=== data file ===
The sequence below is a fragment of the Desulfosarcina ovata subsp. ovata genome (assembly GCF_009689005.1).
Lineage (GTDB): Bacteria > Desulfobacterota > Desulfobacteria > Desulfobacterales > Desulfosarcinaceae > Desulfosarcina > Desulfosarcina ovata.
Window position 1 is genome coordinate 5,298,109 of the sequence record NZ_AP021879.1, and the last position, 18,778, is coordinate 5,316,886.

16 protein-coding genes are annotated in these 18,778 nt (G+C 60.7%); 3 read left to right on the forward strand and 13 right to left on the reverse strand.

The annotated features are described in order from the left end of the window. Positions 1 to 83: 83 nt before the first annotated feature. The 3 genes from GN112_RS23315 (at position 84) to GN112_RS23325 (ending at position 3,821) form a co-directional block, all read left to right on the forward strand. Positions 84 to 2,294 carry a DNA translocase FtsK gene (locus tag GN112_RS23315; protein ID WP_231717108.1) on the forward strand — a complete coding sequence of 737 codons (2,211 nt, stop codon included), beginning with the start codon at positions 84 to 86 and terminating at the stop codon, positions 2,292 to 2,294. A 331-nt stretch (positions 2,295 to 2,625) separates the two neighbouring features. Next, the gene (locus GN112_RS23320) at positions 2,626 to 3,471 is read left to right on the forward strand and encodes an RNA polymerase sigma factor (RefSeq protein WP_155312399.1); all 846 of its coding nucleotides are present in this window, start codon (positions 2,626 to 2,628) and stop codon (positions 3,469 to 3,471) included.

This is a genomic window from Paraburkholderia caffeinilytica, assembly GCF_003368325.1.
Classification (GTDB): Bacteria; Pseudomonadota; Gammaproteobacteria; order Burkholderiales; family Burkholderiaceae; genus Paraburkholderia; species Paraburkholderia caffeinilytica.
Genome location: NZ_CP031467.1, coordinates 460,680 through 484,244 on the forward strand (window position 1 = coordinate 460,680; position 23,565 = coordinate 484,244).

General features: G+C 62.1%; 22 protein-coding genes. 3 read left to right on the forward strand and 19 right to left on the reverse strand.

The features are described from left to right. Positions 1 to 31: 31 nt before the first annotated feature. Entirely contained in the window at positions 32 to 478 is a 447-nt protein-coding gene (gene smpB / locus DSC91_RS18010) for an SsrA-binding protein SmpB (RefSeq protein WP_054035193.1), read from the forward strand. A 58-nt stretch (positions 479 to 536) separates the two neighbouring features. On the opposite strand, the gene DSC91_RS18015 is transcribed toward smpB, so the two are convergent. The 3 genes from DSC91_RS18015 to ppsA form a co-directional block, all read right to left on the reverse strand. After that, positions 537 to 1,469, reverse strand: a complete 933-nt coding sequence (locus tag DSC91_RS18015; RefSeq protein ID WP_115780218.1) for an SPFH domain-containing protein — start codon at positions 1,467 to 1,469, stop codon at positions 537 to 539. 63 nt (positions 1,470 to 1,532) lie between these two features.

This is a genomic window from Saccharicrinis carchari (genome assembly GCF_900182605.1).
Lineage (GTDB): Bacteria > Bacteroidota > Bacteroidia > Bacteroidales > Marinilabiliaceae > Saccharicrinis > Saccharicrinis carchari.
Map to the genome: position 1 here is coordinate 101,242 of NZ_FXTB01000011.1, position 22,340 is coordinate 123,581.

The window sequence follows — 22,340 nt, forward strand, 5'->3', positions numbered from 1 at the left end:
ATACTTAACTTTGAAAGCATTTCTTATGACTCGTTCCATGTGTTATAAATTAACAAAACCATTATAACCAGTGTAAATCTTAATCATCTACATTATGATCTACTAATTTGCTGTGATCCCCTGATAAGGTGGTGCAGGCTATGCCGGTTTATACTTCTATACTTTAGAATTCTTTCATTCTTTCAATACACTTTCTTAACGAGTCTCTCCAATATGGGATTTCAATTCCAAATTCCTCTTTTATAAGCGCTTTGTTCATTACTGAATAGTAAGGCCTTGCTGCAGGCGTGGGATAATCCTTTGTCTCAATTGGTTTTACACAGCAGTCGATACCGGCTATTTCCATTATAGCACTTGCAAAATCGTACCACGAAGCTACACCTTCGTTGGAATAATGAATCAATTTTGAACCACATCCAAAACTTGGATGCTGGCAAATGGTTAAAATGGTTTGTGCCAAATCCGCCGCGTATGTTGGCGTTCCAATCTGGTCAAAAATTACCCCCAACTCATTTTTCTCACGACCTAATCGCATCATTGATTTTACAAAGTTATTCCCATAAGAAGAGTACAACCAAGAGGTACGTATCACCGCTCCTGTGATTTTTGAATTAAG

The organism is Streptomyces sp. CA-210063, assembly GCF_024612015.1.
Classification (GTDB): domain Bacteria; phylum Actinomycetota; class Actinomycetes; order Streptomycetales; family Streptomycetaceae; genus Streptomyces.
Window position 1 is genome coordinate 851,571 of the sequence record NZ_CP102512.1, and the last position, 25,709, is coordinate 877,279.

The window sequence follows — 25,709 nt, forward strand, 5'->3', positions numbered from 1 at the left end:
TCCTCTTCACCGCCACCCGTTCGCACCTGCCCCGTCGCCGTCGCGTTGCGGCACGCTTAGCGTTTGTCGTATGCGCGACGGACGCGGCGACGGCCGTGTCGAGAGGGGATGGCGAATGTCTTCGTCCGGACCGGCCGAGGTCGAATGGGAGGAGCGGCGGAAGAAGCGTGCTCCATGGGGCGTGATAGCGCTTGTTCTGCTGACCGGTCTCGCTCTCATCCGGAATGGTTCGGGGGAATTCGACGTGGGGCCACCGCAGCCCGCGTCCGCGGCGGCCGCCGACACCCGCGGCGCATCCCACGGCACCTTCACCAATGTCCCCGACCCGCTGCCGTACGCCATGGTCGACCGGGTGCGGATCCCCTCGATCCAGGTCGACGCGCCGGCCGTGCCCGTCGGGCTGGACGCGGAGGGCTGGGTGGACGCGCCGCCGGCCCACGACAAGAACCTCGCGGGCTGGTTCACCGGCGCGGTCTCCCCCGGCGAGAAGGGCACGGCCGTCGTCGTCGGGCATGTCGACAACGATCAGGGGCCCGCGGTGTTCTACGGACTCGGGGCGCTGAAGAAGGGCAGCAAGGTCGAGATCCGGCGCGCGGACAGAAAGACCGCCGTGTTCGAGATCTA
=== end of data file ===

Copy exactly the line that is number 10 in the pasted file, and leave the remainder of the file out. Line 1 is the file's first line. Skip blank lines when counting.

The features are described from left to right. Positions 1 to 31: 31 nt before the first annotated feature. Entirely contained in the window at positions 32 to 478 is a 447-nt protein-coding gene (gene smpB / locus DSC91_RS18010) for an SsrA-binding protein SmpB (RefSeq protein WP_054035193.1), read from the forward strand. A 58-nt stretch (positions 479 to 536) separates the two neighbouring features. On the opposite strand, the gene DSC91_RS18015 is transcribed toward smpB, so the two are convergent. The 3 genes from DSC91_RS18015 to ppsA form a co-directional block, all read right to left on the reverse strand. After that, positions 537 to 1,469, reverse strand: a complete 933-nt coding sequence (locus tag DSC91_RS18015; RefSeq protein ID WP_115780218.1) for an SPFH domain-containing protein — start codon at positions 1,467 to 1,469, stop codon at positions 537 to 539. 63 nt (positions 1,470 to 1,532) lie between these two features.